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The Arab Spring and Adunis's Autumn

The Syrian poet Adunis (1930-) (Ali Ahmad Sa`id) is and will always be one of the most important Arab poets of the 20th century. His poetry represents a genuinely radical break with what came before. His metaphors are dazzling and his voice is pristine. Although he was not the first, nor only poet to write what came ...  Read More »

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سوريا تشهد ثورة شعبية سلمية لأجل الحرية والكرامة

  أكد الكاتب والمفكر السوري جاد الكريم جباعي أن الاحتجاجات التي تشهدها سوريا لم تنحسر لأن إصلاحات النظام مراوغة وغير مقنعة، معتبراً أن السلطة لم تقم بأي إصلاح سياسي جدي حتى الآن.. وهي تعلم جيداً أن الإصلاح السياسي الجدي سينهي النظام الشمولي الذي تنتمي إليه وتدافع عنه، وسيضع حداً لرموز الفساد ...  Read More »

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The Syrian Revolution: Interview with Rosa Yaseen Hassan (Part 1)

In late June, a Jadaliyya affiliate sat with Syrian novelist Rosa Yaseen Hassan to talk about the Syrian revolution. The interview was conducted in Arabic by a Jadaliyya affiliate and transcribed/translated into English by Ziad Abu-Rish. This post represents Part 1 of the interview, in which Hassan discusses the ...  Read More »

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Emergency Laws, the Arab Spring, and the Struggle Against “Human Rights”

The Arab Spring could not be more textured as different governments, political interests, and international relations have uniquely shaped each nation’s uprising. Still, certain patterns have been common to this turning point in the Arab world. These have included burgeoning protests, state-sponsored violence ...  Read More »

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Through the Looking Glass

[This is the fourth installment of Amal Hanano's diary of her trip back to Aleppo. You can read previous installments here] After four months of waking up early every Friday, with hope and dread to watch the Syrian uprising, being here on a Friday named Irhal, “Leave!” was a highlight of my trip. Since ...  Read More »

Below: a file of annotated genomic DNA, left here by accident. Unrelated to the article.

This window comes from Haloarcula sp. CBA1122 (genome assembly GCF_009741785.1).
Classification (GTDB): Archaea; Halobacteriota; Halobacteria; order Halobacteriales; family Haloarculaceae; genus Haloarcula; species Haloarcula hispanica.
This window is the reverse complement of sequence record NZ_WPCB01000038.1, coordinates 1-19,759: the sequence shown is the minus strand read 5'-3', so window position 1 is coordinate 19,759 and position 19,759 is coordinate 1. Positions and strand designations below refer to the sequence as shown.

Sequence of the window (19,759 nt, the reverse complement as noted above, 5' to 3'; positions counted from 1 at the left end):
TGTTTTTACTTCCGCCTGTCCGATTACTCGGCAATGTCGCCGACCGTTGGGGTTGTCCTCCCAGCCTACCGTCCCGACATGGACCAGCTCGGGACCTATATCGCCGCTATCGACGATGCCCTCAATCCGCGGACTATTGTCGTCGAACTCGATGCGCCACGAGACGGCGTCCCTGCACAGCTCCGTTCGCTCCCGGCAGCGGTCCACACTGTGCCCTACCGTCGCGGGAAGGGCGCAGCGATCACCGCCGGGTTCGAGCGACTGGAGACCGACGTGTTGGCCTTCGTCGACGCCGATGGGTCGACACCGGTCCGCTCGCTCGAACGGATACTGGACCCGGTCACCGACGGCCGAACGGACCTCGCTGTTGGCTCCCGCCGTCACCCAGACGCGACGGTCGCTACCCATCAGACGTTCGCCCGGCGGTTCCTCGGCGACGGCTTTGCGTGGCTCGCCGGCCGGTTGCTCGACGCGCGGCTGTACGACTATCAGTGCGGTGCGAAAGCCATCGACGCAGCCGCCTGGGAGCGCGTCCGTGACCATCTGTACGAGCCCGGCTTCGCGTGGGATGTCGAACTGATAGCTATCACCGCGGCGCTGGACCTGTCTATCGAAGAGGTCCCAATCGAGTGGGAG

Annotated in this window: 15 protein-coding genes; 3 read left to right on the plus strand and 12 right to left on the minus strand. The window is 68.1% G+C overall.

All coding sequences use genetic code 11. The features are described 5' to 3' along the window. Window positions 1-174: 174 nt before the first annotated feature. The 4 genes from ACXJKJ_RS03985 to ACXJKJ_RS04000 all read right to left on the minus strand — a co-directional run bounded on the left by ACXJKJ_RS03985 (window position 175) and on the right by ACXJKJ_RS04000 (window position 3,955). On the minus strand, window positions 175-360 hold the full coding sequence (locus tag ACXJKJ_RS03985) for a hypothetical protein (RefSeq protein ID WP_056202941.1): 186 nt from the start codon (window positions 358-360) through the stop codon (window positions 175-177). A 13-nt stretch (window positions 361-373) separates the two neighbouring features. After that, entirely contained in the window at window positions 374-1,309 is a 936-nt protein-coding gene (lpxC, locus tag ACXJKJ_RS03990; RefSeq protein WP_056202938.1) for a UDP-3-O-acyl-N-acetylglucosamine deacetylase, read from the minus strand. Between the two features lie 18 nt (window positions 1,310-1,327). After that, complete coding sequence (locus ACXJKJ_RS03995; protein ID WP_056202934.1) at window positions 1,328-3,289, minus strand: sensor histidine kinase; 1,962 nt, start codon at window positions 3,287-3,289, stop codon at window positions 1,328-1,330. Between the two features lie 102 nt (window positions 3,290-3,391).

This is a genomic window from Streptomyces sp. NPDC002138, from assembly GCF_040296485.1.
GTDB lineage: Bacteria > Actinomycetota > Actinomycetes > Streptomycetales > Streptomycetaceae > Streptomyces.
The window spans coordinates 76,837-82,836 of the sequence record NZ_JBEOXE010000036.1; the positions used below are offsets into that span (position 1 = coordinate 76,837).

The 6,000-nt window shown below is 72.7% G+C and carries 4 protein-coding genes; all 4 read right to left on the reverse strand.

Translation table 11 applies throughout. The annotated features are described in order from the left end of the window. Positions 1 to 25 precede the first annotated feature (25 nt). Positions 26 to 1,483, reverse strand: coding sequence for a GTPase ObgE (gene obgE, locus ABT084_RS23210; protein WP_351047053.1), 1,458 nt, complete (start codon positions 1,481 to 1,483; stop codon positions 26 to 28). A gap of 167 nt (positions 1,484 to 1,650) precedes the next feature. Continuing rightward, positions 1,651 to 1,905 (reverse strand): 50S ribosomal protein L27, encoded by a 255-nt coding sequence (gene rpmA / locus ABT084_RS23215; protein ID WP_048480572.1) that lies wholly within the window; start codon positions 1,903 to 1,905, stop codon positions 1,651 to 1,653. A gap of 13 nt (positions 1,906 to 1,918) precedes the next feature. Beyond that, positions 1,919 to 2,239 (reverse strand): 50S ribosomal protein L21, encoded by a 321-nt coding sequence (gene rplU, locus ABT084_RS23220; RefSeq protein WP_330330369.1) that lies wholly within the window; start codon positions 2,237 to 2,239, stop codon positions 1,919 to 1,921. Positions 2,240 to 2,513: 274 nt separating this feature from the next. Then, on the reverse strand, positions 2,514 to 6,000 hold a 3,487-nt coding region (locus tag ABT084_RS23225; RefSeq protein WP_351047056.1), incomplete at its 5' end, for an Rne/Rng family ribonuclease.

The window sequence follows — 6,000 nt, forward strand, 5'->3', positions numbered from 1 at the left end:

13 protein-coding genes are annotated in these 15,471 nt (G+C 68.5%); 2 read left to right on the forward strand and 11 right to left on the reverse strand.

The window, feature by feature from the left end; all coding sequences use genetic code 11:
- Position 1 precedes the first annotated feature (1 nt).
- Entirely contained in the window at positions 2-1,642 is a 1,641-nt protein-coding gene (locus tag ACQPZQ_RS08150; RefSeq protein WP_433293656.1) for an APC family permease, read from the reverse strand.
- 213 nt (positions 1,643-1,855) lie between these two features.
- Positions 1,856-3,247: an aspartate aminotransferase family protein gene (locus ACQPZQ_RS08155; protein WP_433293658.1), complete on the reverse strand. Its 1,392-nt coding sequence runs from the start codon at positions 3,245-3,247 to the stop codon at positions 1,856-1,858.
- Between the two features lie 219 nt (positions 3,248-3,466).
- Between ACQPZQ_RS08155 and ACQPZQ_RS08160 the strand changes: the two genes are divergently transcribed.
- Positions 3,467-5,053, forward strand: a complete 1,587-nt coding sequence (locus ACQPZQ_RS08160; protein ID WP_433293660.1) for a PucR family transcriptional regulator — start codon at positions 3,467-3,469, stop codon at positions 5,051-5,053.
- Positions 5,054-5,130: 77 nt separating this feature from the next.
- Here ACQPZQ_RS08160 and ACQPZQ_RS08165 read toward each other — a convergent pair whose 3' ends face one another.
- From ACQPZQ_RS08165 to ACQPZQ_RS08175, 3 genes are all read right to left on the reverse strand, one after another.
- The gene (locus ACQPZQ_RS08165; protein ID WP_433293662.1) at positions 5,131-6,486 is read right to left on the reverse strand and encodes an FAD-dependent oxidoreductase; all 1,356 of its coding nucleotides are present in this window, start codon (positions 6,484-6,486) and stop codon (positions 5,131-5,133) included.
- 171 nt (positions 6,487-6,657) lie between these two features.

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Culture XII

All Spring, Jadaliyya presented you with weekly offerings on poetry, fiction, music and art from the Arab world, a bouquet we called "Culture" because we didn't know a better word for the flowers we were finding. Summer is here and the flowers keep on blooming. Another week, and three more pieces to enjoy -- ...  Read More »

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On Cultural Production and the Syrian Revolution: Part 3 of an Interview with Rosa Yaseen Hassan

In late June, a Jadaliyya affiliate sat with Syrian novelist Rosa Yaseen Hassan to talk about the Syrian revolution. The interview was conducted in Arabic and transcribed/translated into English. This post represents Part 3 of the interview, in which Hassan discusses culture and culture production in Syria during the ...  Read More »

Syrian Population Regression

Population: ~ 17,583,863 (2017 est.)

2011:  5,800+ (killed)

2012:  60,000+ (killed) and 500,000+ (external refugees), 3+ million (internally displaced)

2013:  100,000+ (killed), 2,000,000+ (external refugees), and 8 million+ (internally displaced)

2014: 200,000+ (killed), 3.5+ million (external refugees), 7.6+ million (internally displaced)

2015: 250,000+ (killed), 4.4 million (external refugees), 6.6+ million (internally displaced)

2016: 400,000+ (killed), 4.9+ million (external refugees), 6.3+ million (internally displaced)


Syria Map and Stats

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Population: 17,185,170 (July 2016 est.)
GDP: $24.6 billion (2014 est.); $50.28 billion purchasing power parity (2015 est.)
Unemployment: 50% (2016 est.); Youth Unemployment (ages 15-24): total: 35.8% (male: 26.6%; female: 71.1% [2011 est.])
Internet Users: 5.116 million - 30%/pop. (July 2015 est.)
Exchange Rate: ~ 497.8 Syrian pounds per US dollar (2016 est.)
GDP Growth Rate: -9.9% (2015 est.)
Military Expenditures: 5.9% of GDP (World Rank: 10) (2011 est.)
Health Expenditures: 2.9% of GDP (World Rank: 180) (2011 est.)
Population Growth Rate: 1.56% (2016 est.)
Age Structure: 0-14 years: 31.95% (male 2,815,140/female 2,675,166); 15-24 years: 19.65% (male 1,711,847/female 1,664,814); 25-54 years: 39.03% (male 3,342,264/female 3,364,406); 55-64 years: 5.26% (male 447,205/female 457,525); 65 years and over: 4.11% (male 318,691/female 388,112) (2016 est.)
Literacy: 86.4% (male: 91.7%; female: 81% [2015 est.])
Religious Demographics: Sunni Muslim 74%; other Muslim (includes Alawite, Druze) 16%; Christian (various denominations) 10%
Ethnic Demographics: Arab 90.3%, Kurds, Armenians, and other 9.7%